Do I charge extra for wireframes? And what if the client already has a design?
October 11, 2013 • Glenn Murray
Yesterday I posted an update on Google+ about writing copy within a wireframe. Two of my favourite copywriters, Kate Toon and Anna Butler, asked some very good questions in the comments. I thought I’d write a blog post to answer them properly.
“Do you charge extra for the wireframes or include it in your cost? What do you do if the design is already underway?”
“…if a website is being designed independently, how do you align your vision with the web developer’s? (For existing sites I imagine you would just work off the existing layout.)
And do you also provide clients with the content in a Word doc so they can easily edit it, or do you have another trick up your sleeve for this?”
Do I charge extra for the wireframes? – No. In most cases, I find the wireframe actually makes things quicker.
What if the design is already done or underway? – If the design is already done, I simply write around it. (Unless it’s really bad, in which case, I offer our services to re-design it.) If the design is underway, I ask if I can do the wireframe for the designer. If they won’t let me, again, I work within the designer’s constraints. Note that working to the designer’s constraints isn’t ideal, because you end up tailoring the copy to the design, when it should be the other way around. (That’s kinda like trying to edit client-supplied copy. It’s never going to be as good as something written from scratch. You can hear my thoughts about that in this old video post…) But it’s still better than writing in isolation.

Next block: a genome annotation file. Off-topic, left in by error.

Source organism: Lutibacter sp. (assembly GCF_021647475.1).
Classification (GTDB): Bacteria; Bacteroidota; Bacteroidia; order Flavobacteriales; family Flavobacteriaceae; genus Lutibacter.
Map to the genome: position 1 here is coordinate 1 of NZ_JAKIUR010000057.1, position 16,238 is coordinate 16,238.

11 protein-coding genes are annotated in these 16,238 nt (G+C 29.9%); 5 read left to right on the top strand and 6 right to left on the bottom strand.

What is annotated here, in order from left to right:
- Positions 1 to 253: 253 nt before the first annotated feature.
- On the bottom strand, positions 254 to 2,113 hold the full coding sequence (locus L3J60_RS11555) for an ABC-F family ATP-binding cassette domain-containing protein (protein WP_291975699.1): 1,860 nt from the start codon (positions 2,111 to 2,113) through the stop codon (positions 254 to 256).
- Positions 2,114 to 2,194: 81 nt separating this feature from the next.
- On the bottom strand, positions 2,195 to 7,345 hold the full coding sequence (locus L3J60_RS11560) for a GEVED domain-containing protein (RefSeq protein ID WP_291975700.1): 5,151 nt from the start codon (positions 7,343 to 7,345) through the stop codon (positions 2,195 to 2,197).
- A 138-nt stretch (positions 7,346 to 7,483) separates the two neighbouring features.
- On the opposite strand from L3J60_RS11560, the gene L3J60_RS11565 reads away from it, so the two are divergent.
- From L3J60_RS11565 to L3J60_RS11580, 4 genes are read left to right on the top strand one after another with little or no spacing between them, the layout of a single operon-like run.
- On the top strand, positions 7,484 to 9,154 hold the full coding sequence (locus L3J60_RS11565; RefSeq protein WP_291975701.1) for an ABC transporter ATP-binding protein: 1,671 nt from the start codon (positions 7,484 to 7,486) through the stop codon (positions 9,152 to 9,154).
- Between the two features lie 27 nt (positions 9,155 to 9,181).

Do I also supply a Word doc? – Yes. But not immediately. Usually I supply just the wireframe to begin with. This also serves as a proof of style. Then, once they have the idea, I switch over to Microsoft Word, and handle the rest of the review process with it. This is also important from the designer’s point of view, because it’s much easier to grab the copy out of Word than Balsamiq. And I certainly don’t want anyone re-typing it! That always ends in tears: Typos, spelling mistakes, punctuation errors… I’ve even had designers change the wording, so it’s more to their liking!
I’m working on a project, right now, where the design is already underway. As discussed above, I wrote the copy in Word. Here’s a screenshot of it:
As you can see, I made it visually similar to the design, so they’d know what all the bits were. The position of my headline was still a bit ambiguous, though, so I included a screenshot of the wireframe underneath my copy, and a line pointing from my headline to the wireframe headline.